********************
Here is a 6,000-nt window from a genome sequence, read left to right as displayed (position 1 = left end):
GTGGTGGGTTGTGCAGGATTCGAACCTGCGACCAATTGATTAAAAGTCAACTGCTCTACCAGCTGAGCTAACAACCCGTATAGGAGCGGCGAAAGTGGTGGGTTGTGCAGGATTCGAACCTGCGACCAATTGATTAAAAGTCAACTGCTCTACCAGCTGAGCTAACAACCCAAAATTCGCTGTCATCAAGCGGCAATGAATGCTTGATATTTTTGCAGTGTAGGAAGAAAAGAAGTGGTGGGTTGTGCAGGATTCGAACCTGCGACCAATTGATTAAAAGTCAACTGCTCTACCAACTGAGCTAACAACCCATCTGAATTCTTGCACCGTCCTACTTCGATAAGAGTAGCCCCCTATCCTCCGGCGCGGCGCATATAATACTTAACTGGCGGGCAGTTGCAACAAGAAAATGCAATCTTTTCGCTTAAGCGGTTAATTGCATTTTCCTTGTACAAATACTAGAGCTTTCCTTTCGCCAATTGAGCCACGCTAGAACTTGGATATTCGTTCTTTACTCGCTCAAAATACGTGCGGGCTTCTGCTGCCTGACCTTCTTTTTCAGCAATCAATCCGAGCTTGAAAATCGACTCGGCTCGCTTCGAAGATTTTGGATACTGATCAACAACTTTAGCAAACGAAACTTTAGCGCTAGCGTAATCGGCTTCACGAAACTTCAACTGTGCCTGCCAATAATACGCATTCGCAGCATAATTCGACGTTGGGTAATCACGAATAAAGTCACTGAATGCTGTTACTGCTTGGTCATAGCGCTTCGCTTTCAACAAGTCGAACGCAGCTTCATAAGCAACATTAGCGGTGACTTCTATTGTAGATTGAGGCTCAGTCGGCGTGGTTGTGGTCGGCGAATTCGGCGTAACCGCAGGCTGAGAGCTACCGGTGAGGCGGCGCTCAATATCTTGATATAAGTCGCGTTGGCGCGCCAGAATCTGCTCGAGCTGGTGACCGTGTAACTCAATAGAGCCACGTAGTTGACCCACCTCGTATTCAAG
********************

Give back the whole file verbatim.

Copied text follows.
Here is a 6,000-nt window from a genome sequence, read left to right as displayed (position 1 = left end):
GTGGTGGGTTGTGCAGGATTCGAACCTGCGACCAATTGATTAAAAGTCAACTGCTCTACCAGCTGAGCTAACAACCCGTATAGGAGCGGCGAAAGTGGTGGGTTGTGCAGGATTCGAACCTGCGACCAATTGATTAAAAGTCAACTGCTCTACCAGCTGAGCTAACAACCCAAAATTCGCTGTCATCAAGCGGCAATGAATGCTTGATATTTTTGCAGTGTAGGAAGAAAAGAAGTGGTGGGTTGTGCAGGATTCGAACCTGCGACCAATTGATTAAAAGTCAACTGCTCTACCAACTGAGCTAACAACCCATCTGAATTCTTGCACCGTCCTACTTCGATAAGAGTAGCCCCCTATCCTCCGGCGCGGCGCATATAATACTTAACTGGCGGGCAGTTGCAACAAGAAAATGCAATCTTTTCGCTTAAGCGGTTAATTGCATTTTCCTTGTACAAATACTAGAGCTTTCCTTTCGCCAATTGAGCCACGCTAGAACTTGGATATTCGTTCTTTACTCGCTCAAAATACGTGCGGGCTTCTGCTGCCTGACCTTCTTTTTCAGCAATCAATCCGAGCTTGAAAATCGACTCGGCTCGCTTCGAAGATTTTGGATACTGATCAACAACTTTAGCAAACGAAACTTTAGCGCTAGCGTAATCGGCTTCACGAAACTTCAACTGTGCCTGCCAATAATACGCATTCGCAGCATAATTCGACGTTGGGTAATCACGAATAAAGTCACTGAATGCTGTTACTGCTTGGTCATAGCGCTTCGCTTTCAACAAGTCGAACGCAGCTTCATAAGCAACATTAGCGGTGACTTCTATTGTAGATTGAGGCTCAGTCGGCGTGGTTGTGGTCGGCGAATTCGGCGTAACCGCAGGCTGAGAGCTACCGGTGAGGCGGCGCTCAATATCTTGATATAAGTCGCGTTGGCGCGCCAGAATCTGCTCGAGCTGGTGACCGTGTAACTCAATAGAGCCACGTAGTTGACCCACCTCGTATTCAAG